As the book evolved, so did Sides' view of Carson. "I started with the belief that Carson was a genocidal maniac," said Sides, referring to the campaign against the Navajo, in which a third of the Navajo nation was wiped out due to starvation, forced march and four-year resettlement on a reservation that was more like a concentration camp.
"At the end of the book, my view of him was much more nuanced and multidimensional. I came to view him like a Mafia character, someone who would be interesting to meet, a colorful personality, but a man with a code that I didn't fully understand."
As the bloody battles of the were raging in Mexico proper, a small group of American dragoons under Gen. Stephen Kearney was conquering New Mexico. Heroism, valor and foolishness sat side by side at the long-forgotten , where the courageous Americans were almost decimated by Mexican horsemen armed with lariats and lances. Carson's quick thinking and deadly aim stopped a total slaughter.
The tragic but effective "Long March"
Sides' swirling history includes a segment on the westernmost battle of the Civil War, where Confederate troops captured Albuquerque. The rebel troops were routed in part by Union volunteers from Denver, which included the fearsome Maj. , nicknamed the Fighting Parson, who marched 400 miles to stop the rebel advance through combat on the Santa Fe Trail. At the battle, the commander of the Colorado volunteers, Col. , was so despised that his troops tried to kill him by firing a howitzer at him.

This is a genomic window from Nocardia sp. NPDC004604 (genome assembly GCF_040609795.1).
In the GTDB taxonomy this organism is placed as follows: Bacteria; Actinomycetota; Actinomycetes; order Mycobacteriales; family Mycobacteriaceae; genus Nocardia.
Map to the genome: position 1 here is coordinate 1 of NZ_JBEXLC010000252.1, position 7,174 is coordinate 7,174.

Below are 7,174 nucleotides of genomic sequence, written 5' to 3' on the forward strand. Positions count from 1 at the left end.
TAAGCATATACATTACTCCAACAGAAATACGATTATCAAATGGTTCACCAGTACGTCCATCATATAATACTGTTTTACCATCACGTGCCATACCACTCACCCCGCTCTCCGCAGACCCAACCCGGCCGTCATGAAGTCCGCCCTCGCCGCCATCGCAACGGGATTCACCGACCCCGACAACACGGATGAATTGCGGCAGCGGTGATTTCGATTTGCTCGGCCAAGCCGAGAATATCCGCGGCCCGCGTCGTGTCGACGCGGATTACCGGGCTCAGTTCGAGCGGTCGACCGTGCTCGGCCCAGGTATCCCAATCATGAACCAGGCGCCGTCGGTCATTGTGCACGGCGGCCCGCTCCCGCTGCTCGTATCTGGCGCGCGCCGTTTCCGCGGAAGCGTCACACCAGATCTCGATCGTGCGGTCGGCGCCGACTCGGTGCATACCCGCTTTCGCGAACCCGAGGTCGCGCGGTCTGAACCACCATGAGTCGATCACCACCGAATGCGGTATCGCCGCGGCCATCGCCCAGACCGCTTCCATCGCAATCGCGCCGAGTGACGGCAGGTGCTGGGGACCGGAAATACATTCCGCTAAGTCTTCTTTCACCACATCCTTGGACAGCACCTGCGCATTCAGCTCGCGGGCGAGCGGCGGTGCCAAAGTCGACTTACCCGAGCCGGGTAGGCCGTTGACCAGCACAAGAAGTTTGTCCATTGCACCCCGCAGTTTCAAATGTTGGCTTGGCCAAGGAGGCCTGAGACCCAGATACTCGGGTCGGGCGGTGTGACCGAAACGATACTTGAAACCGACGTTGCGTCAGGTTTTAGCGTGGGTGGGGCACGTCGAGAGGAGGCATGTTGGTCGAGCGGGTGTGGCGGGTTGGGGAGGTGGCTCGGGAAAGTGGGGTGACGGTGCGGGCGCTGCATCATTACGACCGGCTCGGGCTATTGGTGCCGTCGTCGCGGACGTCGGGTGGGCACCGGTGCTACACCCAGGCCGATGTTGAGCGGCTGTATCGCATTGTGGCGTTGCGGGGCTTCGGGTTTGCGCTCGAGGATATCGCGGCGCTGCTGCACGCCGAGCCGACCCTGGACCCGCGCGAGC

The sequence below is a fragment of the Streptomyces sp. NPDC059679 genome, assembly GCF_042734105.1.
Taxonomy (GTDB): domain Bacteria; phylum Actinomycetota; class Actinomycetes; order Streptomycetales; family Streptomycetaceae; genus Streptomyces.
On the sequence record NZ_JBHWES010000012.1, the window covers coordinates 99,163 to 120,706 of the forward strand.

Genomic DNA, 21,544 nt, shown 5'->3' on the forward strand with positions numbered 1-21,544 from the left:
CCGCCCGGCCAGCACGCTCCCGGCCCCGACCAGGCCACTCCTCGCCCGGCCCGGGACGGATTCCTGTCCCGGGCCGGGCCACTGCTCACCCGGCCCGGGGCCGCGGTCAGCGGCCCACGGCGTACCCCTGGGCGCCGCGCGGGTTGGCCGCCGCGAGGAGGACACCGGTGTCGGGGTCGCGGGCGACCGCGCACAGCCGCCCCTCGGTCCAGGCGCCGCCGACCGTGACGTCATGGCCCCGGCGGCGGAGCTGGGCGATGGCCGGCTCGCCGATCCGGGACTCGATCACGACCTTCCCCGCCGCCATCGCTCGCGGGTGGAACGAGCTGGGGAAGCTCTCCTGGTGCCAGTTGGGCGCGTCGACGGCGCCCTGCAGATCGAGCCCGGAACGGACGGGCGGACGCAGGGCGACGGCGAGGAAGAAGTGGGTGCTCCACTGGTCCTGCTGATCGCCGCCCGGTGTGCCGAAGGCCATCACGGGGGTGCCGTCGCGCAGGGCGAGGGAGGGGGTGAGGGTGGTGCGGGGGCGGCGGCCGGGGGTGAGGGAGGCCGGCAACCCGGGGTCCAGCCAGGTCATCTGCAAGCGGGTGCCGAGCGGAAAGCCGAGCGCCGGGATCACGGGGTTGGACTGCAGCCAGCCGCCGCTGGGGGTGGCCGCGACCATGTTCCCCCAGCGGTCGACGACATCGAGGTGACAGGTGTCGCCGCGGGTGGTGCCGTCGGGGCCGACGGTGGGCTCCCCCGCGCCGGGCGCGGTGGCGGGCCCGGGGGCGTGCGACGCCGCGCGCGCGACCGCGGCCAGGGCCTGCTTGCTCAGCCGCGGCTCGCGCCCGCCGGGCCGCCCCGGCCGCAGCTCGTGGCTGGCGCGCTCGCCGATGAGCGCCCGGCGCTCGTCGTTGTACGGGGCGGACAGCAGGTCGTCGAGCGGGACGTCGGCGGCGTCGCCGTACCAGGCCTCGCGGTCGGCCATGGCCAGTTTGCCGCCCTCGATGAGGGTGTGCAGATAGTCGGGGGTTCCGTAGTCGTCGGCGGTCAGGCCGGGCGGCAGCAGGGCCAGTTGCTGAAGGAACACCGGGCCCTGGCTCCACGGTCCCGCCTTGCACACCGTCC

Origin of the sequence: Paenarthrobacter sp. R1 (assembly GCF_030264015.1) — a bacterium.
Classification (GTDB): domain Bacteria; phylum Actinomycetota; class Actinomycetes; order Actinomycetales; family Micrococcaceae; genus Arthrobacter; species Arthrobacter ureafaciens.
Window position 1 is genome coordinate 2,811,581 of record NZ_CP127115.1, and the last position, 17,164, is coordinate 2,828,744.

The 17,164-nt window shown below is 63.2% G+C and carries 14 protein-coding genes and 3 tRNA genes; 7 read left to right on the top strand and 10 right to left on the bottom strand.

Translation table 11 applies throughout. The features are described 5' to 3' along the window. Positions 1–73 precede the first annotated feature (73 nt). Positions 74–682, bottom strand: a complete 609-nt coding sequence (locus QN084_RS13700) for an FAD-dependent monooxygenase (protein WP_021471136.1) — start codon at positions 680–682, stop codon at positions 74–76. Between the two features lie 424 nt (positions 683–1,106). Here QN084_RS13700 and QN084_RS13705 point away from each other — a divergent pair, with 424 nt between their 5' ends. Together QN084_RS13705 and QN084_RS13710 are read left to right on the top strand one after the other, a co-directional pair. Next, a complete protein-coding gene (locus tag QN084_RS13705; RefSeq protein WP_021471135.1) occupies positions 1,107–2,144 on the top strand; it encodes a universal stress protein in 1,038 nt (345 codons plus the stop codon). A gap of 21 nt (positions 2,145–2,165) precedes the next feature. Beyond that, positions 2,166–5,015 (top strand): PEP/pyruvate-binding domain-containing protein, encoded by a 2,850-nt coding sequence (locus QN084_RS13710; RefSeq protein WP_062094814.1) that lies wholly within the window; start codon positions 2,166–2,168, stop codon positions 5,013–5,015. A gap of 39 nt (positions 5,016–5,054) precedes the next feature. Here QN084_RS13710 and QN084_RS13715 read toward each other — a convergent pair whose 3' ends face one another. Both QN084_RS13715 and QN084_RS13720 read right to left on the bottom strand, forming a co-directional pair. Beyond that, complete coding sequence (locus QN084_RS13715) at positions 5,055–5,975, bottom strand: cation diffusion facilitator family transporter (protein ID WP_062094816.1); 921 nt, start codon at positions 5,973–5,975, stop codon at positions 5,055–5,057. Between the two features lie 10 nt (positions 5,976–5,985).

Sides presents an evenhanded view of the relationship between the Navajo Indians and settlers. There were atrocities and scalping by both sides. Each side raided the other for slaves.
After the Army had wrested New Mexico and California from the Mexicans, Navajos continued raiding both Mexican and American settlements. Under the direction of Gen. James Carlton, Kit Carson was ordered to subdue the Navajo in New Mexico through destroying crops and starvation, forcing them to move from their ancestral lands to a distant, inhospitable reservation on the Pecos River.
"It was horrible," said Sides. "The campaign was thought to be one of the first modern, premeditated and concerted scorched-earth policies. Though destroying people's crops and villages is as old as warfare, this was the first example of a written U.S. Army policy. As horrible as it was, it worked. Carson did in a year what the Spanish couldn't do in 300 years, which was to force some kind of surrender. It was a tragic thing, hard to write and probably hard to read."
After writing two brilliantly received books about death marches and mass killings, Sides admitted that he's ready to move on to other subjects.
"For the next book, I'd like to interview people for it," said Sides. "The people in this book were really, really dead. I also want to do a book where there is no dysentery, no massacres and no beheadings. I am done with killings for a while."
Dylan Foley is a freelance writer in Brooklyn, N.Y.